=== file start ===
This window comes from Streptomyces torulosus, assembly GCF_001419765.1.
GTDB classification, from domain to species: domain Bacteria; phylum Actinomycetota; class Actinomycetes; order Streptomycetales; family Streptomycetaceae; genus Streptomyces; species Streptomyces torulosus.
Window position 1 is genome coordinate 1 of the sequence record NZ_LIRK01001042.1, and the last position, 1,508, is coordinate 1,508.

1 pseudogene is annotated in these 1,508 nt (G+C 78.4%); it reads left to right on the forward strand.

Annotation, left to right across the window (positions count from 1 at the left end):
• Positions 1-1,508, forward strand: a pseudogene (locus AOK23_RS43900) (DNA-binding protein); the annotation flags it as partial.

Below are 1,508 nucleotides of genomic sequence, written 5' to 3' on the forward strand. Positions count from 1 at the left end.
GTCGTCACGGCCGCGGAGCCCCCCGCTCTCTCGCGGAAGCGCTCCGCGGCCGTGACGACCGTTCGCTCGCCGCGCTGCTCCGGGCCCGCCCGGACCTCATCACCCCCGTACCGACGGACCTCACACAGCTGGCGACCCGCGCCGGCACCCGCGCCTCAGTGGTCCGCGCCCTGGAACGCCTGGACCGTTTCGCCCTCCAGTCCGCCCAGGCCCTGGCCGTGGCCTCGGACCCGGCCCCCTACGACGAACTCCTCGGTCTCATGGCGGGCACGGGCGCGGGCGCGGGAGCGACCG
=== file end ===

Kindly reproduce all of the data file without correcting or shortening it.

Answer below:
This window comes from Streptomyces torulosus, assembly GCF_001419765.1.
GTDB classification, from domain to species: domain Bacteria; phylum Actinomycetota; class Actinomycetes; order Streptomycetales; family Streptomycetaceae; genus Streptomyces; species Streptomyces torulosus.
Window position 1 is genome coordinate 1 of the sequence record NZ_LIRK01001042.1, and the last position, 1,508, is coordinate 1,508.

1 pseudogene is annotated in these 1,508 nt (G+C 78.4%); it reads left to right on the forward strand.

Annotation, left to right across the window (positions count from 1 at the left end):
• Positions 1-1,508, forward strand: a pseudogene (locus AOK23_RS43900) (DNA-binding protein); the annotation flags it as partial.

Below are 1,508 nucleotides of genomic sequence, written 5' to 3' on the forward strand. Positions count from 1 at the left end.
GTCGTCACGGCCGCGGAGCCCCCCGCTCTCTCGCGGAAGCGCTCCGCGGCCGTGACGACCGTTCGCTCGCCGCGCTGCTCCGGGCCCGCCCGGACCTCATCACCCCCGTACCGACGGACCTCACACAGCTGGCGACCCGCGCCGGCACCCGCGCCTCAGTGGTCCGCGCCCTGGAACGCCTGGACCGTTTCGCCCTCCAGTCCGCCCAGGCCCTGGCCGTGGCCTCGGACCCGGCCCCCTACGACGAACTCCTCGGTCTCATGGCGGGCACGGGCGCGGGCGCGGGAGCGACCG